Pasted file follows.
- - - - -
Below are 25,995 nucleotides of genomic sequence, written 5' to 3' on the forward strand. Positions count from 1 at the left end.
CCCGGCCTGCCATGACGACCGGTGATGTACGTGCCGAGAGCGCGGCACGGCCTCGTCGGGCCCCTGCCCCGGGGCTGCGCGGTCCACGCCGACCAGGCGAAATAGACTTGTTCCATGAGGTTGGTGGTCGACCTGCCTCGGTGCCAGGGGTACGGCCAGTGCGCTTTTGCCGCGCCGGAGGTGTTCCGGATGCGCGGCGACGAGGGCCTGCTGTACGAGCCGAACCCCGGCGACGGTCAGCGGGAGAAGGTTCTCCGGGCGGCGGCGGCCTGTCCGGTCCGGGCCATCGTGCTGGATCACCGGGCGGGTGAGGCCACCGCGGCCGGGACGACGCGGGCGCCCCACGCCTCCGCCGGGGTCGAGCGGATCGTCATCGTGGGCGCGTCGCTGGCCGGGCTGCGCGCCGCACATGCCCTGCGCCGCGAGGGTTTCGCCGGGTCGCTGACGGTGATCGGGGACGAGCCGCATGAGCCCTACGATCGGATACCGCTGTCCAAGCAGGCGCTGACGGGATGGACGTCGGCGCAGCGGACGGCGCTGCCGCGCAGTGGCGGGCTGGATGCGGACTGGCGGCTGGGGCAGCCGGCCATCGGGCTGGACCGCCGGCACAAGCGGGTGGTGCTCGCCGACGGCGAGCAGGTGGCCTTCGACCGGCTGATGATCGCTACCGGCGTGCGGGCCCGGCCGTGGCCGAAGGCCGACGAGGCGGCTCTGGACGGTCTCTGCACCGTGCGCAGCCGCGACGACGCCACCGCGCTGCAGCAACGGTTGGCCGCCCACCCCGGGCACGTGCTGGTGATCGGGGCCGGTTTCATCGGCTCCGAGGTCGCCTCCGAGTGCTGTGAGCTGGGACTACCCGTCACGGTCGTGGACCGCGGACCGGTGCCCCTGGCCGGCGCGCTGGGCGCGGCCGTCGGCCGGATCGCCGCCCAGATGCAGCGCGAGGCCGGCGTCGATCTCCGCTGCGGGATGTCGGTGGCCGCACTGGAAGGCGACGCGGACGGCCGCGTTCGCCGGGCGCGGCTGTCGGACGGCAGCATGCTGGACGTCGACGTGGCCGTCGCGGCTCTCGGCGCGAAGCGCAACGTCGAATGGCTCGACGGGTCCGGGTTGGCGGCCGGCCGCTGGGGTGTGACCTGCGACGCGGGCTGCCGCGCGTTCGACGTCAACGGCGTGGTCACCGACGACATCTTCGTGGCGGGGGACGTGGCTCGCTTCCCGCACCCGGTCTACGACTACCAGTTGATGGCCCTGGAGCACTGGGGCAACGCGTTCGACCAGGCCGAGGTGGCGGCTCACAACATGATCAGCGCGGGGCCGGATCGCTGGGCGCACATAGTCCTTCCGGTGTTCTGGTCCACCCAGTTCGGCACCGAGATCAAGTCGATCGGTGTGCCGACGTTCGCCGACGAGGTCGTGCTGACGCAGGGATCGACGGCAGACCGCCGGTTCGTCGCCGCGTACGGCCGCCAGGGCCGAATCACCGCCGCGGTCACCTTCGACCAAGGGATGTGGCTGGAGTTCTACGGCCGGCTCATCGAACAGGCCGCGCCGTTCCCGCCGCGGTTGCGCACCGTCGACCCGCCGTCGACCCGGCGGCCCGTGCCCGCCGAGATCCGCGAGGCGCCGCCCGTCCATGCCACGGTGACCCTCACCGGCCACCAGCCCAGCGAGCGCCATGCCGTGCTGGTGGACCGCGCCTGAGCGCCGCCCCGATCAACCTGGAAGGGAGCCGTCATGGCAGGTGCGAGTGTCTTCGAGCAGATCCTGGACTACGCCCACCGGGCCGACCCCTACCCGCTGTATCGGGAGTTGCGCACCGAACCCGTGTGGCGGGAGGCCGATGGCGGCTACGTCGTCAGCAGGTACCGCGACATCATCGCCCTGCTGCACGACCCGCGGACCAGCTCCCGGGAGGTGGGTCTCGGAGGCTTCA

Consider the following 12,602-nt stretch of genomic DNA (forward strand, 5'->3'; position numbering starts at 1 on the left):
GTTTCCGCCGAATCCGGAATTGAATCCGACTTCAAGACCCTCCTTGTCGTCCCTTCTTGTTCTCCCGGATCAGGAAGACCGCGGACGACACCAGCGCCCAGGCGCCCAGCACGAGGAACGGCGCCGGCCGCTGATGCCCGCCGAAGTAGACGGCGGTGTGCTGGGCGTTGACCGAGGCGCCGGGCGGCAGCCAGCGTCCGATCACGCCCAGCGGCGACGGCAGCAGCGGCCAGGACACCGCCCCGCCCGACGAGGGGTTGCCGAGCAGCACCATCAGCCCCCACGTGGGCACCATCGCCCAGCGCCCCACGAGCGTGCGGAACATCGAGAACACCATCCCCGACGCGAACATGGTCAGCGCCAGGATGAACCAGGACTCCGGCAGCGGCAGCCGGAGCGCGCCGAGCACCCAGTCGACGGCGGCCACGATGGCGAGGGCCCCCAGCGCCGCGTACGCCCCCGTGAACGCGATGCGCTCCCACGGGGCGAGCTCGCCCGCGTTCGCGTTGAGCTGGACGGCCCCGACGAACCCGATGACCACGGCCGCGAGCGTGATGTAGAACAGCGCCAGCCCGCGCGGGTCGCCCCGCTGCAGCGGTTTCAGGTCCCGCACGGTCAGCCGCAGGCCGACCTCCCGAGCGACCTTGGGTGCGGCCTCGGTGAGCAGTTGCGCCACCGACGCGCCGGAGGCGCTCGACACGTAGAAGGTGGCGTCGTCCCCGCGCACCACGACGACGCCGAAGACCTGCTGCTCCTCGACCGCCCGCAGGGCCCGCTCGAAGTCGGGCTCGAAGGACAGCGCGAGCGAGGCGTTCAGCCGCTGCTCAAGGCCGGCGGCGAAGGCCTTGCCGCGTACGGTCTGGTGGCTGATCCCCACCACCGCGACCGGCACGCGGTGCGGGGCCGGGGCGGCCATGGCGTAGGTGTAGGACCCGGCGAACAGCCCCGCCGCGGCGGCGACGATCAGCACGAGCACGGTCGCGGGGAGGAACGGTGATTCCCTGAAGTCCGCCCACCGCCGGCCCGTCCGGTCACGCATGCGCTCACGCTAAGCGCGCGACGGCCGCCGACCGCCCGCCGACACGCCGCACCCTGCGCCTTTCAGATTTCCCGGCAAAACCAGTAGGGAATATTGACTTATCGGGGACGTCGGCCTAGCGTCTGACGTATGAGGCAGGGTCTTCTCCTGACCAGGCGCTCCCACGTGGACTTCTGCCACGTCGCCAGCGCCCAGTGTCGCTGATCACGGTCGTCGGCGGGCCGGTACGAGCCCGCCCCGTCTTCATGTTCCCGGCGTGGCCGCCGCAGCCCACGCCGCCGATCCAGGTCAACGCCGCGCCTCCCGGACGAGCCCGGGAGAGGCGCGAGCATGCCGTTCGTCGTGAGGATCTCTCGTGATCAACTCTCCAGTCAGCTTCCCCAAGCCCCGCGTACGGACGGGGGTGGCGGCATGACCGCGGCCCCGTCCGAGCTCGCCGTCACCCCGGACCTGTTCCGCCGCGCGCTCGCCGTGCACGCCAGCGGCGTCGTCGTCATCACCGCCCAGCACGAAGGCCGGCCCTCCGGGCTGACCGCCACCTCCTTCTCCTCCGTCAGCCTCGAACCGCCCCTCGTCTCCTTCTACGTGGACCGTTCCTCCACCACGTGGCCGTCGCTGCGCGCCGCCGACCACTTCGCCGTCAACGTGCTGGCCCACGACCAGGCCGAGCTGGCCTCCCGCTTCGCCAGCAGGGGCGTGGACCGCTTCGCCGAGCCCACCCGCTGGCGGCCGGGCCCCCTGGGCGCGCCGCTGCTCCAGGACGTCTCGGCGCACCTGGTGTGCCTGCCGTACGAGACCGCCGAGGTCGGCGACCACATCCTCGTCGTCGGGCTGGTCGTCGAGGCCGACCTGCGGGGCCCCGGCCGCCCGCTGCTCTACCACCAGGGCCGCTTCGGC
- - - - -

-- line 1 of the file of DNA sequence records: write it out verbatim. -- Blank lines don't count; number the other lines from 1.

Below are 25,995 nucleotides of genomic sequence, written 5' to 3' on the forward strand. Positions count from 1 at the left end.